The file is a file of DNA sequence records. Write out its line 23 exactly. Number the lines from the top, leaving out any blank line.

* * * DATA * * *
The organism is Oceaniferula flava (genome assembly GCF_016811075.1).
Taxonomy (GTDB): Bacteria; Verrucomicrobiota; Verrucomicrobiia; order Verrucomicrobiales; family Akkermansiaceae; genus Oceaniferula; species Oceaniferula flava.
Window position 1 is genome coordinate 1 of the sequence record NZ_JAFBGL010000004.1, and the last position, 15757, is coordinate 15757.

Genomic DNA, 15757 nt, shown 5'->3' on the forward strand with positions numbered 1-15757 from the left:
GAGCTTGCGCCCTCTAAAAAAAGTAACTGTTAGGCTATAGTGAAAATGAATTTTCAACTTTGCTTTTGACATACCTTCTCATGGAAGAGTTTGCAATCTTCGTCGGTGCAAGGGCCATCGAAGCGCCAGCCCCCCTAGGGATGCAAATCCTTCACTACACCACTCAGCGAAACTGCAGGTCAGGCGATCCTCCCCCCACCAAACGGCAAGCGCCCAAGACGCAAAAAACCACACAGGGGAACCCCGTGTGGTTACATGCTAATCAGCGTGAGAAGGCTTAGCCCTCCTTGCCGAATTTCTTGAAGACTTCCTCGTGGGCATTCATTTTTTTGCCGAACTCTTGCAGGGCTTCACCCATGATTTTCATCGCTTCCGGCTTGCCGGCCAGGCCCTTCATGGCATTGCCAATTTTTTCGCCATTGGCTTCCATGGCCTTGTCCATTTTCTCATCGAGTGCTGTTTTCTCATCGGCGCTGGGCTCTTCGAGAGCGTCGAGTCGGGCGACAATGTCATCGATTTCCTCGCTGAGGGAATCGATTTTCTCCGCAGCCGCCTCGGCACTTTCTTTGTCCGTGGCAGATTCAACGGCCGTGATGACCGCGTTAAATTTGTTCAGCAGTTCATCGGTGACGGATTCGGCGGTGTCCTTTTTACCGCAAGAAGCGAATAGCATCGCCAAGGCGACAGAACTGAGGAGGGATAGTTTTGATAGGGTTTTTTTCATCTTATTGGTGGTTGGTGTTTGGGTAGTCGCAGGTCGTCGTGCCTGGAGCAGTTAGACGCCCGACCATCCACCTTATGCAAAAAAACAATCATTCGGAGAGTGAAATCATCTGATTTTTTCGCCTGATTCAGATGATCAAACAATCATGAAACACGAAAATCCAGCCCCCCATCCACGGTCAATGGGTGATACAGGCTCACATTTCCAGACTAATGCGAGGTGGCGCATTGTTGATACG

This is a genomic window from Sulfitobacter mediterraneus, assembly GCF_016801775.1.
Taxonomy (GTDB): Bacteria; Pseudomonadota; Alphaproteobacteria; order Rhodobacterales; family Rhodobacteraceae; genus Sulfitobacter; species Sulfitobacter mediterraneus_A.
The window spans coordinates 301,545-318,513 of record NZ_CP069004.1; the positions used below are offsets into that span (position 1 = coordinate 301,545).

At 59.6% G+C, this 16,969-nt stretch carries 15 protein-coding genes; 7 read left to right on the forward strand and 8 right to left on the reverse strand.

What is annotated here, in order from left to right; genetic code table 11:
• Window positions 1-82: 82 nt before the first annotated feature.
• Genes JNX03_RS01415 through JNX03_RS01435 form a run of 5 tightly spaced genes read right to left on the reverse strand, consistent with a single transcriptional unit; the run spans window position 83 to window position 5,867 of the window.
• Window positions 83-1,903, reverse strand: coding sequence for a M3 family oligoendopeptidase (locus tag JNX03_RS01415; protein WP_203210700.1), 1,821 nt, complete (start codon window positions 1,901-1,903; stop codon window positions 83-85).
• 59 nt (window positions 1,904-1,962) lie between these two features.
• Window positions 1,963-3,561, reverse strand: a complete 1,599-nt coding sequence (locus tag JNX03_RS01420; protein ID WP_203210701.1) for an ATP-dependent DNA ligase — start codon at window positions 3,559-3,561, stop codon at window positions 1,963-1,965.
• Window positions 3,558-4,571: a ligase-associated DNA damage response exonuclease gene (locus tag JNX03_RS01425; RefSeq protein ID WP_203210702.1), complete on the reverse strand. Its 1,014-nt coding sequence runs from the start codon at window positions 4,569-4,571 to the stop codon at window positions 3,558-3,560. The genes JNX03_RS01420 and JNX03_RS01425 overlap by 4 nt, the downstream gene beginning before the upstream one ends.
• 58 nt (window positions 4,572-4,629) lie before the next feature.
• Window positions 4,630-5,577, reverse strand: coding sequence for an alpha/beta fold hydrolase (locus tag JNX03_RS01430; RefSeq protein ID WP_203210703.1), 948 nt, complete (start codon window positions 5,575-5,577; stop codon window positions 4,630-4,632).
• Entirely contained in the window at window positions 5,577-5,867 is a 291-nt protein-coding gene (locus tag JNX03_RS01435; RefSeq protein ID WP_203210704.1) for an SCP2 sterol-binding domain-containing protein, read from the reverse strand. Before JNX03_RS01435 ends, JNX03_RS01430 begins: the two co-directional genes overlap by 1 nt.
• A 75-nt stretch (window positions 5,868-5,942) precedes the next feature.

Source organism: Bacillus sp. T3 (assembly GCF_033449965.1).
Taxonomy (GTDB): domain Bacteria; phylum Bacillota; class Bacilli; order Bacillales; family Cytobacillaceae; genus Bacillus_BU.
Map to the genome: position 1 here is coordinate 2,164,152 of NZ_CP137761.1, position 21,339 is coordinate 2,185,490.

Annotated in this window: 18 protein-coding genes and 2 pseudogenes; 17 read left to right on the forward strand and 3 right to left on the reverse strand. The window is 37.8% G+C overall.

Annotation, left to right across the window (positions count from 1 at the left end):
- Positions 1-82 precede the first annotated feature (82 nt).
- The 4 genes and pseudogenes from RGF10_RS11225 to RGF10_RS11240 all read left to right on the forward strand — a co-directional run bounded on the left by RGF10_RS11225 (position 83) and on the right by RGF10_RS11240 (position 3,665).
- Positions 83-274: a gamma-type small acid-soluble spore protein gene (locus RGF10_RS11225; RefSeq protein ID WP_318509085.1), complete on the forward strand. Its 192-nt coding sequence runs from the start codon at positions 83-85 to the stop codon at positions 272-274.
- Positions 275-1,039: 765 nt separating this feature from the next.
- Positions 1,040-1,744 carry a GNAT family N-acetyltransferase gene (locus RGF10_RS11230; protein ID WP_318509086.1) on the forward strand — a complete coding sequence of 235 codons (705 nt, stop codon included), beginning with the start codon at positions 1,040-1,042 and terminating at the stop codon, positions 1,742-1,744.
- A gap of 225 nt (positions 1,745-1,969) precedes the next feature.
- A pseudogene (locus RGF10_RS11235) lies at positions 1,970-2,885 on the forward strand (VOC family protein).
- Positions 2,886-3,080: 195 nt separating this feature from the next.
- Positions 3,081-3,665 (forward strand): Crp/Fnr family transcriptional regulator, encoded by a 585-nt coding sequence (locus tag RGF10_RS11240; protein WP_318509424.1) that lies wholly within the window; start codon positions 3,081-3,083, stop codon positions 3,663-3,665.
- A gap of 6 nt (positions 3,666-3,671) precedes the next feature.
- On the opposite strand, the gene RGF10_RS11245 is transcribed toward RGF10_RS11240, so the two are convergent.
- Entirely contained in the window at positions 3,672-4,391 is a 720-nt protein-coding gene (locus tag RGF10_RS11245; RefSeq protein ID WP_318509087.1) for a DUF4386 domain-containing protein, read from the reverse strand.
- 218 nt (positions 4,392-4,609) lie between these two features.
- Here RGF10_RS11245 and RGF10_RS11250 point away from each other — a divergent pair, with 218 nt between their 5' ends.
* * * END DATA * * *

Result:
Map to the genome: position 1 here is coordinate 2,164,152 of NZ_CP137761.1, position 21,339 is coordinate 2,185,490.